That is selective memory, and ignores the powerful role played by Archbishop George Niederauer in support of Proposition 8. In fact, Niederauer’s support for marriage so incensed another MHR parish council member, Matt Dorsey, that he prevailed on the organizers of San Francisco’s “Gay Pride Parade” to bestow the satirical 2009 “Pink Brick” award to the Archbishop.

“’It’s very difficult to know why a particular appointment is made of a certain bishop to a certain diocese by the Vatican,’ said Vincent Pizzuto, an associate professor of religious studies at the University of San Francisco, a Jesuit school. ‘But in this instance, it’s very difficult not to see this as a signaling of an attempt to rein in the diocese, particularly on hot-button issues like homosexuality and same-gender marriage.’”

The identification of Pizzuto as a “professor” by the Times author is true as far as it goes. It ignores the significance of Pizzuto’s status as a priest of the Celtic Christian Church. That church, in which Pizzuto was ordained in 2006, was formed in opposition to the Catholic Church. Simply put, Pizzuto left the Catholic Church because he thought the Celtic Christian Church was better. Despite that, USF, a Catholic university, employs Pizzuto as both the Director of the Catholic Studies and Social Thought Minor and the Chair of the Department of Theology and Religious Studies. On December 12, 2001 Pizzuto was a guest on a KALW radio show called “Far from Rome: On Being Gay and Catholic in the Bay Area.” He said “the Bible, as we understand it really does not address current issues…what we need to change is not so much the scriptures, which of course we cannot change, but the interpretation that has been given to them. And that’s going to take a lot of theologically and biblically interpretive work to move us forward.” If Pizzuto is right in contending that the appointment of Cordileone signals “an attempt to rein in the diocese,”  then removing an anti-Catholic Chairman of the Theology Department from a Catholic University is a good place to start.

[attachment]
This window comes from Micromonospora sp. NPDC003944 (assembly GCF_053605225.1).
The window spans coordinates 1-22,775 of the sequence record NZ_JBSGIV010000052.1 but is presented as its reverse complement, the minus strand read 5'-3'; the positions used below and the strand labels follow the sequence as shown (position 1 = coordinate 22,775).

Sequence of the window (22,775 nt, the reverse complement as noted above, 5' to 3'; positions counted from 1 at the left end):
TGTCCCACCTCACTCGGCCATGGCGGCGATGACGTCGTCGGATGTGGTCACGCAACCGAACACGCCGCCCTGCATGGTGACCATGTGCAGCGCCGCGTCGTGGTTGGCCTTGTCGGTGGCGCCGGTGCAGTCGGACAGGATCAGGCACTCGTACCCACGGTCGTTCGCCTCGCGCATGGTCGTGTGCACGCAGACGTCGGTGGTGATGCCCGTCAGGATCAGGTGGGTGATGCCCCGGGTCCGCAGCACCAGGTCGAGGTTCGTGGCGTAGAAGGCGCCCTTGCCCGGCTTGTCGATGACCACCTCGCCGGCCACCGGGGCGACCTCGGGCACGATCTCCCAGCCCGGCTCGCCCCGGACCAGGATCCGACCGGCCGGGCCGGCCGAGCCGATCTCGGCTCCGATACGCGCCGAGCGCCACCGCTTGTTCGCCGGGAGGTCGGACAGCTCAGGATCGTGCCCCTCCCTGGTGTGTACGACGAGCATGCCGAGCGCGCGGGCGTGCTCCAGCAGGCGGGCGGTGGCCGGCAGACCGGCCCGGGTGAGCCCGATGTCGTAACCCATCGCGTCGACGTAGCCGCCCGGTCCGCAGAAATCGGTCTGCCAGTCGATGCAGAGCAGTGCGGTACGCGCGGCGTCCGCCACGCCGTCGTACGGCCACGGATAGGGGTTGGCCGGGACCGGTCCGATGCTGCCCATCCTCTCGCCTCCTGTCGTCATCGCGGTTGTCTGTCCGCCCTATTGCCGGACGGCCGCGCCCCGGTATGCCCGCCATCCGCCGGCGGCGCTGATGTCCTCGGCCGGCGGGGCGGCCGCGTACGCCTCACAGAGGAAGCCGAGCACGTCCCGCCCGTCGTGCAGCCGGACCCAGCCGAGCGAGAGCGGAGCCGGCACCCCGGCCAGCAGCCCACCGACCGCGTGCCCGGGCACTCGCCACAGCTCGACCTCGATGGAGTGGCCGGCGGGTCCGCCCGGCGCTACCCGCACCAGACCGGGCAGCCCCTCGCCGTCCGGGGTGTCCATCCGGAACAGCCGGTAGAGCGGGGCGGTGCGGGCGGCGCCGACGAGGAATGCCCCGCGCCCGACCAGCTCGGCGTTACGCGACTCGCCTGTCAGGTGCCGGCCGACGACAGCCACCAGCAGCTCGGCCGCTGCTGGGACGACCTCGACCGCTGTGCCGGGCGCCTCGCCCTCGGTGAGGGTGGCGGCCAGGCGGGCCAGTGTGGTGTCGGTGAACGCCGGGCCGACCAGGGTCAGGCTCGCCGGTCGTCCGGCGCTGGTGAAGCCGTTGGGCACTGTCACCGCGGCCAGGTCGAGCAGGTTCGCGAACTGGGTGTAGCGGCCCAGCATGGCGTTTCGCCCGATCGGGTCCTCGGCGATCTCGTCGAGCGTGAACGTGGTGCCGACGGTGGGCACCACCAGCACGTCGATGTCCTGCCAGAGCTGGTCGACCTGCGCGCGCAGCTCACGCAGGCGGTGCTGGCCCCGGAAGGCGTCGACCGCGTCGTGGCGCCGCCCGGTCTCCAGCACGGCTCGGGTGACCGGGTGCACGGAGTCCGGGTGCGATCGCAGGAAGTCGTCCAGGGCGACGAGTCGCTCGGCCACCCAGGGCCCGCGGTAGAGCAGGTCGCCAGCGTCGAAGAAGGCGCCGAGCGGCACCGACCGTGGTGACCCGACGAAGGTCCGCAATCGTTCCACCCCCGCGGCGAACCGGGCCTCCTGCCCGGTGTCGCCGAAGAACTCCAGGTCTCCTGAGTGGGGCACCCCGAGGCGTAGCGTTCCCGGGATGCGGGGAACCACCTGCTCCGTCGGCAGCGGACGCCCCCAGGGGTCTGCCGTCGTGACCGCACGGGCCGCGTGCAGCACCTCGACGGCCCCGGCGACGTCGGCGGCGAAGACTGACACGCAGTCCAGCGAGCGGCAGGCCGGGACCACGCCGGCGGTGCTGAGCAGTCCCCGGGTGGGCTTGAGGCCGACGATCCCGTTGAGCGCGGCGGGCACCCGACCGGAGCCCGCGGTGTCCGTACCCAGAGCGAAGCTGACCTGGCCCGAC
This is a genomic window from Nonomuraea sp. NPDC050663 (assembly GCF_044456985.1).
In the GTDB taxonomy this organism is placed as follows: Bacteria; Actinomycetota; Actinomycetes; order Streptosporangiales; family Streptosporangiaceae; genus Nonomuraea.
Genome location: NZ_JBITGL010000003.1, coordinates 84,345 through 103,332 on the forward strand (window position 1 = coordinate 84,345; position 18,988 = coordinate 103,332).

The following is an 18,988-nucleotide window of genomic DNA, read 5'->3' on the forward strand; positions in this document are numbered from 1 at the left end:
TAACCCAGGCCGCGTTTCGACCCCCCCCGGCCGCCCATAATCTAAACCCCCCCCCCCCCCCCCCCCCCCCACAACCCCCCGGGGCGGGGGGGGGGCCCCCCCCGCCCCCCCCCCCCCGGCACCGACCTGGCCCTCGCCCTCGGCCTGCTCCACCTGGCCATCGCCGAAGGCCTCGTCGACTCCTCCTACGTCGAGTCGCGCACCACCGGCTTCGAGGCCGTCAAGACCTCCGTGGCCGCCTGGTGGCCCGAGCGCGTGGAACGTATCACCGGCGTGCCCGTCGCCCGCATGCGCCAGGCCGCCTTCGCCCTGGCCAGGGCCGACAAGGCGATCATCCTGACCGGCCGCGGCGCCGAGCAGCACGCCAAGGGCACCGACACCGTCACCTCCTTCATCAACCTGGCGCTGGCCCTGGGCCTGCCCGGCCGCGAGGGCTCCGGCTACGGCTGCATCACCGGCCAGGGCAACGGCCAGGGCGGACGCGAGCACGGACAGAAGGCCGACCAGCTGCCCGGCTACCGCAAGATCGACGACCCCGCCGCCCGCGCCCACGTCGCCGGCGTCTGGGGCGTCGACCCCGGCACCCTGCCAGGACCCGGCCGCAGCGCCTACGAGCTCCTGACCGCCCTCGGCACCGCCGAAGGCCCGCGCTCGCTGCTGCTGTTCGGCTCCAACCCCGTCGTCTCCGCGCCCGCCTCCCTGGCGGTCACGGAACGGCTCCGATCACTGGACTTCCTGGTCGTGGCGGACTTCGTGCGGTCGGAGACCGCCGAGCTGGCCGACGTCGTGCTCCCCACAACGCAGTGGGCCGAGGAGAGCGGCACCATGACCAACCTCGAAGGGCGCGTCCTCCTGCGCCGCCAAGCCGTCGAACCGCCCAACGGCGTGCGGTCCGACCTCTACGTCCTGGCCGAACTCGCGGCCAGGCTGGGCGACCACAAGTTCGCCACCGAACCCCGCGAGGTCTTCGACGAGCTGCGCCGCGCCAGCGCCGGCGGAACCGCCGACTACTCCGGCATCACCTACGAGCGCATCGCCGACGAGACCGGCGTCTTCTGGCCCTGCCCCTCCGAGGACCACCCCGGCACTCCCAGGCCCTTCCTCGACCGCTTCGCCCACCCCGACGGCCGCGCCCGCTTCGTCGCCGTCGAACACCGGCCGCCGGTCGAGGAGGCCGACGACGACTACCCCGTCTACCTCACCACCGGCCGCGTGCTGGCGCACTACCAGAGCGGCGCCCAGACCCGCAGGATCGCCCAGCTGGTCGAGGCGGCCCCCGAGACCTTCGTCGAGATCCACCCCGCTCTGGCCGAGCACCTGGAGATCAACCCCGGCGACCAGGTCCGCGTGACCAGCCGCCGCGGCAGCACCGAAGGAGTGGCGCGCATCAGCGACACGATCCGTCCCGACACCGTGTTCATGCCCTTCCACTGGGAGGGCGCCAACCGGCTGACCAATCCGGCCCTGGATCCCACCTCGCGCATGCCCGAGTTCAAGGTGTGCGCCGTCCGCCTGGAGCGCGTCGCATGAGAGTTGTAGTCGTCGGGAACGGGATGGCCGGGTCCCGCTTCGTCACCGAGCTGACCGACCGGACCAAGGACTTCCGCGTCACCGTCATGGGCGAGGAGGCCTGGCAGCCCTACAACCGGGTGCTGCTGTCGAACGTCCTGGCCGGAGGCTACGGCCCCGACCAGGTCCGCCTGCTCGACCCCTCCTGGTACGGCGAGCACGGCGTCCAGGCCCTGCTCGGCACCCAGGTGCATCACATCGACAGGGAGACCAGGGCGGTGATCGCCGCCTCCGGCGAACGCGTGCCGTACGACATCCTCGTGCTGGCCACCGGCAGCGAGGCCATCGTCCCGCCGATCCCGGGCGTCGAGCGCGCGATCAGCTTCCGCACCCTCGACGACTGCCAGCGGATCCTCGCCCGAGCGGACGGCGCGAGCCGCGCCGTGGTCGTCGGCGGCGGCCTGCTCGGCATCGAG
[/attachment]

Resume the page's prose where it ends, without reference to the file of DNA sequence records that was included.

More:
A third “expert” quoted was Paul Riofski, whom the article describes a co-founder of DignitySF, a group founded to oppose Church teaching on homosexuality. Mr. Riofski was quoted

“We’re concerned because currently there are fairly healthy environments available for people to integrate their identity and their faith, including many welcoming parishes and other church organizations.”

The Times neglected to mention that Riofski is also listed as serving on the liturgy committee at another of the city’s rogue parishes, St. John of God. St. John of God is such a “healthy environment” that the parish marched in the 2011 “gay pride parade.” And, as California Catholic Daily reported, on June 23, 2012 Riofski’s then-fellow member of the SJOG liturgy committee, Maria Eitz, was ordained a deacon of the Roman Catholic Woman Priests. By that action she automatically excommunicated herself from the Roman Catholic Church.

Posted by Gibbons J. Cooney